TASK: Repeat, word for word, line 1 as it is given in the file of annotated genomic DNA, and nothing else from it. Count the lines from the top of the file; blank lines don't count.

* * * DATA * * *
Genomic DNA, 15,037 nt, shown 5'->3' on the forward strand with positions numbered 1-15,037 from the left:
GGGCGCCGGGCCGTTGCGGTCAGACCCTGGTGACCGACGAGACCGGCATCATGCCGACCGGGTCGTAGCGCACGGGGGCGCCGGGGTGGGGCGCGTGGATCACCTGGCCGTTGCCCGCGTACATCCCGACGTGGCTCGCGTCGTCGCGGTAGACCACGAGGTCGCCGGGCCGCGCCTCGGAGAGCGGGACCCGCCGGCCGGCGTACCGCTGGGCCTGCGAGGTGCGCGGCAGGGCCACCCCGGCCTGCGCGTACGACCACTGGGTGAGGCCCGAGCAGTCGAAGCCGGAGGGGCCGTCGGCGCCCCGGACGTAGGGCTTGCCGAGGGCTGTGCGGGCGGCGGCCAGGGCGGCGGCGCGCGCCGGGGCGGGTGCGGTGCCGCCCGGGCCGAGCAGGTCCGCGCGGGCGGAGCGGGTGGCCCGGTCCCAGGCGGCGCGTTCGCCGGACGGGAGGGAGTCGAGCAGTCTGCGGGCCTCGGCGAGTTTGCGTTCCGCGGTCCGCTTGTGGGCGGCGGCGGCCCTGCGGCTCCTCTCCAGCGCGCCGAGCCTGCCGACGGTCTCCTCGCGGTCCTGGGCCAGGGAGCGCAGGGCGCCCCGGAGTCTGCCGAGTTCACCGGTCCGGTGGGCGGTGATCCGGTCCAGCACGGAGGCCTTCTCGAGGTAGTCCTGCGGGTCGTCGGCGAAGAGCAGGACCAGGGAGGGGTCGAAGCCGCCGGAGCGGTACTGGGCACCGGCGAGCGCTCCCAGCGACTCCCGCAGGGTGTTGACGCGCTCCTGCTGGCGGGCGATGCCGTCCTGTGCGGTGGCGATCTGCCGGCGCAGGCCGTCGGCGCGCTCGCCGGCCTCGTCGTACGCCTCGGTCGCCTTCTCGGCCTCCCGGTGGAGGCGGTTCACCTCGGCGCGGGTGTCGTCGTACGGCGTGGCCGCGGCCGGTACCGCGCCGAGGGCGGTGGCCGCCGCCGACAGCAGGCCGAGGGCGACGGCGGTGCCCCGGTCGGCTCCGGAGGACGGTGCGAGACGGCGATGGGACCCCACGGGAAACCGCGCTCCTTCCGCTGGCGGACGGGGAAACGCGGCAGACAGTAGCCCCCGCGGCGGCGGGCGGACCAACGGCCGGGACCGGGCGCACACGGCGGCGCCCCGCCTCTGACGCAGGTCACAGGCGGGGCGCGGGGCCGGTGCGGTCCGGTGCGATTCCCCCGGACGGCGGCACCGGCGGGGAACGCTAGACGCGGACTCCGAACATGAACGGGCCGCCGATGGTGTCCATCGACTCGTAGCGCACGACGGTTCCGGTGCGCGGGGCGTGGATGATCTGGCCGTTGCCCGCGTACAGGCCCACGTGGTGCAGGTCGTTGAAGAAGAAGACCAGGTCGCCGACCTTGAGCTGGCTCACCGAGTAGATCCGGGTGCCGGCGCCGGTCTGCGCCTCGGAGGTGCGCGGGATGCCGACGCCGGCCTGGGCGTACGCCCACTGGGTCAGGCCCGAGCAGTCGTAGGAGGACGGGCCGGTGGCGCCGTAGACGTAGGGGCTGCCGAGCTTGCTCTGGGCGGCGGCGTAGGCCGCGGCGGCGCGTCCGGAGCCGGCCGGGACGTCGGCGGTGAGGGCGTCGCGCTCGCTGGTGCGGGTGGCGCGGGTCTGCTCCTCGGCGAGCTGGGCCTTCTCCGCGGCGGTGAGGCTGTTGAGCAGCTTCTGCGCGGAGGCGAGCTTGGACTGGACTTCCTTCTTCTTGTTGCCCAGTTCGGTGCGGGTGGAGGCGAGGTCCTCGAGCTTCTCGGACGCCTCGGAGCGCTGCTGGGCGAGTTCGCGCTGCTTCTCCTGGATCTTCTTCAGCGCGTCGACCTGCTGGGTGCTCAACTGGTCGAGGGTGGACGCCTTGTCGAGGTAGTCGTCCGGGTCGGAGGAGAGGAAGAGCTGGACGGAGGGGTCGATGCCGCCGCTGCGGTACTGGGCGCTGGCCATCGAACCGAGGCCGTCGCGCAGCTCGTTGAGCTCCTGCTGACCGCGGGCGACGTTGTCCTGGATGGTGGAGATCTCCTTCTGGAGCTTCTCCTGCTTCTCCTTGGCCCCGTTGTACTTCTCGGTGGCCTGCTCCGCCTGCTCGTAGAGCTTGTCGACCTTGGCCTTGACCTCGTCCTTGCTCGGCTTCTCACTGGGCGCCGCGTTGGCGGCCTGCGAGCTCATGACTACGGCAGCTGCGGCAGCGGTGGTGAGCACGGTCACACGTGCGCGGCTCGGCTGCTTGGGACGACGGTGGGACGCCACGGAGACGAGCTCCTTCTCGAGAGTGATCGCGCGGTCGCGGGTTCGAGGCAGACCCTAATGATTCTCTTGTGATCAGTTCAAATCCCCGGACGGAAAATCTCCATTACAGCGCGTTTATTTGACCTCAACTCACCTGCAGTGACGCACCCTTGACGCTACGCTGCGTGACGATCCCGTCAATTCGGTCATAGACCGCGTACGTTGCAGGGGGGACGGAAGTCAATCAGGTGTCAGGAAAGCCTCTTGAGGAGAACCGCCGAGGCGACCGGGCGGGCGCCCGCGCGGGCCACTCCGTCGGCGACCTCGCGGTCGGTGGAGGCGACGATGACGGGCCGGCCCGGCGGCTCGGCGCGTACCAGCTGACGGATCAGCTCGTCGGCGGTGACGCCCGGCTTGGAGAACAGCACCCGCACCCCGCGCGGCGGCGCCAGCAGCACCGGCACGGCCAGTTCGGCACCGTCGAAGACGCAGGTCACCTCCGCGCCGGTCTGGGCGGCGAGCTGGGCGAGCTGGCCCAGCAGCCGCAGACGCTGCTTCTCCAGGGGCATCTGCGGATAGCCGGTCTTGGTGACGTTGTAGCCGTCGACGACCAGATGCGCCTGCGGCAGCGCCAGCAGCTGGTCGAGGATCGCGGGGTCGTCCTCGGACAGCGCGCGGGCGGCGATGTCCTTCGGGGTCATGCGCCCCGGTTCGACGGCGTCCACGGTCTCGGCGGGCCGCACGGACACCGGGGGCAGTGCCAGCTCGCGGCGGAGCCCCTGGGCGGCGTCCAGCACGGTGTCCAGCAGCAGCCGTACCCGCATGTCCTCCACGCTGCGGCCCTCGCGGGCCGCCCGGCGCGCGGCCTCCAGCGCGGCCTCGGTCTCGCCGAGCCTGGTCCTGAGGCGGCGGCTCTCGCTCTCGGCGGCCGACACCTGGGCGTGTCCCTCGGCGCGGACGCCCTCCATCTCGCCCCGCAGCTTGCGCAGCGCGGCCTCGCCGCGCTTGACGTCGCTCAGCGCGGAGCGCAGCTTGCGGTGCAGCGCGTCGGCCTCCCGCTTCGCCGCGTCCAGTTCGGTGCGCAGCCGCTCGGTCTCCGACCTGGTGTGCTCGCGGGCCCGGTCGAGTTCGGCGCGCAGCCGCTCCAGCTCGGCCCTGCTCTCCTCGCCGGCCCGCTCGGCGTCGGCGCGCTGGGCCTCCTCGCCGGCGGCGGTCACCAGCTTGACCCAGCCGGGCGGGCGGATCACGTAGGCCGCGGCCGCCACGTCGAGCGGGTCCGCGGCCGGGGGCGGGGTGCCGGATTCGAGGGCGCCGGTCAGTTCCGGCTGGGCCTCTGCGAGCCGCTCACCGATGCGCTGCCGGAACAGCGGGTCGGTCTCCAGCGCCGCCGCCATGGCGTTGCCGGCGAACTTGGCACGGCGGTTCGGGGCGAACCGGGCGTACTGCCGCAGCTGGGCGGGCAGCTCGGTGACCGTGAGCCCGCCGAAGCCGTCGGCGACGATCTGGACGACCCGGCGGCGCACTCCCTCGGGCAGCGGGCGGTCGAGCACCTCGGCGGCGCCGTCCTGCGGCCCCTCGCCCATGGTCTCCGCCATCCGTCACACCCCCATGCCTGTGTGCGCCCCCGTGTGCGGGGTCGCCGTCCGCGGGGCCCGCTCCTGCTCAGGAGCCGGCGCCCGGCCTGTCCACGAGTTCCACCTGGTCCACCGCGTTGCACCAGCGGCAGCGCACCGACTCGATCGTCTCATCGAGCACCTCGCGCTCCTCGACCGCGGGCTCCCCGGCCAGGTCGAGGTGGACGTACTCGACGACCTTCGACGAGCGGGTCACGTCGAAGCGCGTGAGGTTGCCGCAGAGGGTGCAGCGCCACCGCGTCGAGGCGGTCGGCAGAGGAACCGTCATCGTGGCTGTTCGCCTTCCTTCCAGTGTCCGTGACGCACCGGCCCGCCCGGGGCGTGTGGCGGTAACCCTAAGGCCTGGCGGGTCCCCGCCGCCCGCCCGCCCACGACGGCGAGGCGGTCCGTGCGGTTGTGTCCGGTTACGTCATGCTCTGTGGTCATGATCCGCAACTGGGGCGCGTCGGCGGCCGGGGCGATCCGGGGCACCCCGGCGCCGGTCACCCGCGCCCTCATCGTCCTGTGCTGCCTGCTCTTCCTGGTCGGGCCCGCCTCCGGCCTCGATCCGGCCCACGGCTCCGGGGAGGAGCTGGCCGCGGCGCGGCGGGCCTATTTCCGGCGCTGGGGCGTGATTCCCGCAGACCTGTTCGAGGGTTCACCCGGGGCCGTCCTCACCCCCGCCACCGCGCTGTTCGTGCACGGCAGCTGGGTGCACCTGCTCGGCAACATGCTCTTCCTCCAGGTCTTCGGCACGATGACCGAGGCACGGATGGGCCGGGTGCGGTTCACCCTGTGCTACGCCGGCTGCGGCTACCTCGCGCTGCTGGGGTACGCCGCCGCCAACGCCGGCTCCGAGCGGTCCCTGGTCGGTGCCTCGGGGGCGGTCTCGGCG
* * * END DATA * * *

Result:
Genomic DNA, 15,037 nt, shown 5'->3' on the forward strand with positions numbered 1-15,037 from the left: